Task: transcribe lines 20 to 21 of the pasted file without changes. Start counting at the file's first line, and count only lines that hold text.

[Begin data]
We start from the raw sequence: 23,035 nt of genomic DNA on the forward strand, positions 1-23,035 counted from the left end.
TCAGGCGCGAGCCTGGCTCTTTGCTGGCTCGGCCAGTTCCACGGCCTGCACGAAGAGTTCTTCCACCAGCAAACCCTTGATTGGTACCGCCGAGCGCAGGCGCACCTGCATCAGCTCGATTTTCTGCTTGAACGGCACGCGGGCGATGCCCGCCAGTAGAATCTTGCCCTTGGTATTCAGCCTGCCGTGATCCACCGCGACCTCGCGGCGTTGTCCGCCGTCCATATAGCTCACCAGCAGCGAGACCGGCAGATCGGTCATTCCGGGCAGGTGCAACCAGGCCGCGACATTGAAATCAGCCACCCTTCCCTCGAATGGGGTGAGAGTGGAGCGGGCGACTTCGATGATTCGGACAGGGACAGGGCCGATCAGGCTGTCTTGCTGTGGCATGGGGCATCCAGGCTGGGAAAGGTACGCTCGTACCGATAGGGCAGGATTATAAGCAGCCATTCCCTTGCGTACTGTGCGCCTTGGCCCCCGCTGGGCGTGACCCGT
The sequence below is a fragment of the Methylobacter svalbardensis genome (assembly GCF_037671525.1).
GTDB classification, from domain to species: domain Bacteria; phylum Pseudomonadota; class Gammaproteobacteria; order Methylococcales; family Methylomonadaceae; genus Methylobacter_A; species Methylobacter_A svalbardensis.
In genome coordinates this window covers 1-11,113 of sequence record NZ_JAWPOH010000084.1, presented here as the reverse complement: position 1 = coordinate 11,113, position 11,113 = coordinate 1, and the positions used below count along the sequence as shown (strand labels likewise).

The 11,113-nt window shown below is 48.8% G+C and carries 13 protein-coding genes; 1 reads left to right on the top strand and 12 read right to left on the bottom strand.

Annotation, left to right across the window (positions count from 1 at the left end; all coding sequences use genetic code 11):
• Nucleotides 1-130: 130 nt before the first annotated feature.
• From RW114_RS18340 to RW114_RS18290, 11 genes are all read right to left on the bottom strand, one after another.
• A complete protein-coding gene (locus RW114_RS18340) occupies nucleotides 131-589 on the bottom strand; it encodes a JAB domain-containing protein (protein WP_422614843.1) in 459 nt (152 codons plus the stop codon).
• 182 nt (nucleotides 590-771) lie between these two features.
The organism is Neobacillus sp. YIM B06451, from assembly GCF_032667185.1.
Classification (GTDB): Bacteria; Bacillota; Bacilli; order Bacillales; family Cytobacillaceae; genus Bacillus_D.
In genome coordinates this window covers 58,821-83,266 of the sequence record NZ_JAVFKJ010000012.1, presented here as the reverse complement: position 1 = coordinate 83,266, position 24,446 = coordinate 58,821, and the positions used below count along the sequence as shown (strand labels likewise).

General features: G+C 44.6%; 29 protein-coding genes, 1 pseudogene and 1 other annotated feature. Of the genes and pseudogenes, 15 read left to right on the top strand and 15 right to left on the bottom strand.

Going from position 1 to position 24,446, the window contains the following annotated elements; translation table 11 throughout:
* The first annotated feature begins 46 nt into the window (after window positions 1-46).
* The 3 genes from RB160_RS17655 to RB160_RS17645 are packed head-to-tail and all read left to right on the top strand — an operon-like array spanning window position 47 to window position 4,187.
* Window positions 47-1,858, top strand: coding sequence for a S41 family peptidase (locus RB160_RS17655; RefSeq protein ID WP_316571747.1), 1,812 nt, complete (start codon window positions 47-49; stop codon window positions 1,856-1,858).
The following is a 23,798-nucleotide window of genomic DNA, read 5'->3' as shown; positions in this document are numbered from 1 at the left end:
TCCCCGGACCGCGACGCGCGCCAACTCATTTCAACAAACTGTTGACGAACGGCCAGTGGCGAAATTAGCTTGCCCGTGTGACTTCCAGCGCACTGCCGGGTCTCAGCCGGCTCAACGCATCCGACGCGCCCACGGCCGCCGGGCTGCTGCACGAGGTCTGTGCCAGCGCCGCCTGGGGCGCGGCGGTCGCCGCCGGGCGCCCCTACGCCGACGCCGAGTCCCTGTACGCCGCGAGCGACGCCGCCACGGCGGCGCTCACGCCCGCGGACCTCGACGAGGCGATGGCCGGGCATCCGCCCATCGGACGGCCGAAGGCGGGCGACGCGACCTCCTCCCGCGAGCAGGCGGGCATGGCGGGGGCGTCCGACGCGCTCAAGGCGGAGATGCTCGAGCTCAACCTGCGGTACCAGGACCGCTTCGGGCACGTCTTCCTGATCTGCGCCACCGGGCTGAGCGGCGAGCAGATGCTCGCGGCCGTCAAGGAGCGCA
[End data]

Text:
The following is a 23,798-nucleotide window of genomic DNA, read 5'->3' as shown; positions in this document are numbered from 1 at the left end:
TCCCCGGACCGCGACGCGCGCCAACTCATTTCAACAAACTGTTGACGAACGGCCAGTGGCGAAATTAGCTTGCCCGTGTGACTTCCAGCGCACTGCCGGGTCTCAGCCGGCTCAACGCATCCGACGCGCCCACGGCCGCCGGGCTGCTGCACGAGGTCTGTGCCAGCGCCGCCTGGGGCGCGGCGGTCGCCGCCGGGCGCCCCTACGCCGACGCCGAGTCCCTGTACGCCGCGAGCGACGCCGCCACGGCGGCGCTCACGCCCGCGGACCTCGACGAGGCGATGGCCGGGCATCCGCCCATCGGACGGCCGAAGGCGGGCGACGCGACCTCCTCCCGCGAGCAGGCGGGCATGGCGGGGGCGTCCGACGCGCTCAAGGCGGAGATGCTCGAGCTCAACCTGCGGTACCAGGACCGCTTCGGGCACGTCTTCCTGATCTGCGCCACCGGGCTGAGCGGCGAGCAGATGCTCGCGGCCGTCAAGGAGCGCA